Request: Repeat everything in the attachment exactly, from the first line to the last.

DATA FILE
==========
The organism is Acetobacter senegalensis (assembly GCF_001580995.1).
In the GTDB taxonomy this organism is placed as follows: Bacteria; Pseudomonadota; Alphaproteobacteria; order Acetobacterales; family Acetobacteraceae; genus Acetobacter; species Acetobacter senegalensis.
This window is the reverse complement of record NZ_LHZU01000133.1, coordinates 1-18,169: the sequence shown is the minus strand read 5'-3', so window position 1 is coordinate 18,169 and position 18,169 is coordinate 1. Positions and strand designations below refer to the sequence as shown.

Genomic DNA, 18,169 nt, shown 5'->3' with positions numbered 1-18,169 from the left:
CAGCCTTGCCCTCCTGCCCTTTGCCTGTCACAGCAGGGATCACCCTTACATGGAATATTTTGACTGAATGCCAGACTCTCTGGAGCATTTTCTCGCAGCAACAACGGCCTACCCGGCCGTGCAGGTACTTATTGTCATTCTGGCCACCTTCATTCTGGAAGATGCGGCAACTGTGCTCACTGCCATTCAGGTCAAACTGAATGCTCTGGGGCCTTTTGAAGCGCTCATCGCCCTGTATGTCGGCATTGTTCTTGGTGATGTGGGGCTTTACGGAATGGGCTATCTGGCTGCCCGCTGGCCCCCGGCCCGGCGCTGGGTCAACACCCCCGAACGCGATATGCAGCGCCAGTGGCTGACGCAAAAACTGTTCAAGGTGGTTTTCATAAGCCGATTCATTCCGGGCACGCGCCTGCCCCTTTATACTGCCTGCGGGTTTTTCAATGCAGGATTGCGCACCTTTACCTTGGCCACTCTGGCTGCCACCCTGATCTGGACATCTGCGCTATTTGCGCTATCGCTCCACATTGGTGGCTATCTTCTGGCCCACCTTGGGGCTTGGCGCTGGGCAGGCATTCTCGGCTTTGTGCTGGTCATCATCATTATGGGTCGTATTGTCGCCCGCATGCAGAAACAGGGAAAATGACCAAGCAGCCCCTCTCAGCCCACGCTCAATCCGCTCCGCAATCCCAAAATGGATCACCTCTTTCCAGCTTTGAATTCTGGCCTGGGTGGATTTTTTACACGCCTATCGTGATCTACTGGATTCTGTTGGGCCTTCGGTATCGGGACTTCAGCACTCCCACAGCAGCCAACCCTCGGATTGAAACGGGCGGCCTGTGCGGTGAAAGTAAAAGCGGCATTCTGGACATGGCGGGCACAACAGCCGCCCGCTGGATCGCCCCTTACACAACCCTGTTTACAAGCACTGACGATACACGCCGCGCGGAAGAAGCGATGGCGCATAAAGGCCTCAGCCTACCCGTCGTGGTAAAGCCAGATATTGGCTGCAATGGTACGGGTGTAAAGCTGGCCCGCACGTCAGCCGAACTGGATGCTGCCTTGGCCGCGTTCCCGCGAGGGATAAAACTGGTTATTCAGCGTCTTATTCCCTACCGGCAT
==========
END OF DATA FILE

The organism is Acetobacter senegalensis (assembly GCF_001580995.1).
In the GTDB taxonomy this organism is placed as follows: Bacteria; Pseudomonadota; Alphaproteobacteria; order Acetobacterales; family Acetobacteraceae; genus Acetobacter; species Acetobacter senegalensis.
This window is the reverse complement of record NZ_LHZU01000133.1, coordinates 1-18,169: the sequence shown is the minus strand read 5'-3', so window position 1 is coordinate 18,169 and position 18,169 is coordinate 1. Positions and strand designations below refer to the sequence as shown.

Genomic DNA, 18,169 nt, shown 5'->3' with positions numbered 1-18,169 from the left:
CAGCCTTGCCCTCCTGCCCTTTGCCTGTCACAGCAGGGATCACCCTTACATGGAATATTTTGACTGAATGCCAGACTCTCTGGAGCATTTTCTCGCAGCAACAACGGCCTACCCGGCCGTGCAGGTACTTATTGTCATTCTGGCCACCTTCATTCTGGAAGATGCGGCAACTGTGCTCACTGCCATTCAGGTCAAACTGAATGCTCTGGGGCCTTTTGAAGCGCTCATCGCCCTGTATGTCGGCATTGTTCTTGGTGATGTGGGGCTTTACGGAATGGGCTATCTGGCTGCCCGCTGGCCCCCGGCCCGGCGCTGGGTCAACACCCCCGAACGCGATATGCAGCGCCAGTGGCTGACGCAAAAACTGTTCAAGGTGGTTTTCATAAGCCGATTCATTCCGGGCACGCGCCTGCCCCTTTATACTGCCTGCGGGTTTTTCAATGCAGGATTGCGCACCTTTACCTTGGCCACTCTGGCTGCCACCCTGATCTGGACATCTGCGCTATTTGCGCTATCGCTCCACATTGGTGGCTATCTTCTGGCCCACCTTGGGGCTTGGCGCTGGGCAGGCATTCTCGGCTTTGTGCTGGTCATCATCATTATGGGTCGTATTGTCGCCCGCATGCAGAAACAGGGAAAATGACCAAGCAGCCCCTCTCAGCCCACGCTCAATCCGCTCCGCAATCCCAAAATGGATCACCTCTTTCCAGCTTTGAATTCTGGCCTGGGTGGATTTTTTACACGCCTATCGTGATCTACTGGATTCTGTTGGGCCTTCGGTATCGGGACTTCAGCACTCCCACAGCAGCCAACCCTCGGATTGAAACGGGCGGCCTGTGCGGTGAAAGTAAAAGCGGCATTCTGGACATGGCGGGCACAACAGCCGCCCGCTGGATCGCCCCTTACACAACCCTGTTTACAAGCACTGACGATACACGCCGCGCGGAAGAAGCGATGGCGCATAAAGGCCTCAGCCTACCCGTCGTGGTAAAGCCAGATATTGGCTGCAATGGTACGGGTGTAAAGCTGGCCCGCACGTCAGCCGAACTGGATGCTGCCTTGGCCGCGTTCCCGCGAGGGATAAAACTGGTTATTCAGCGTCTTATTCCCTACCGGCAT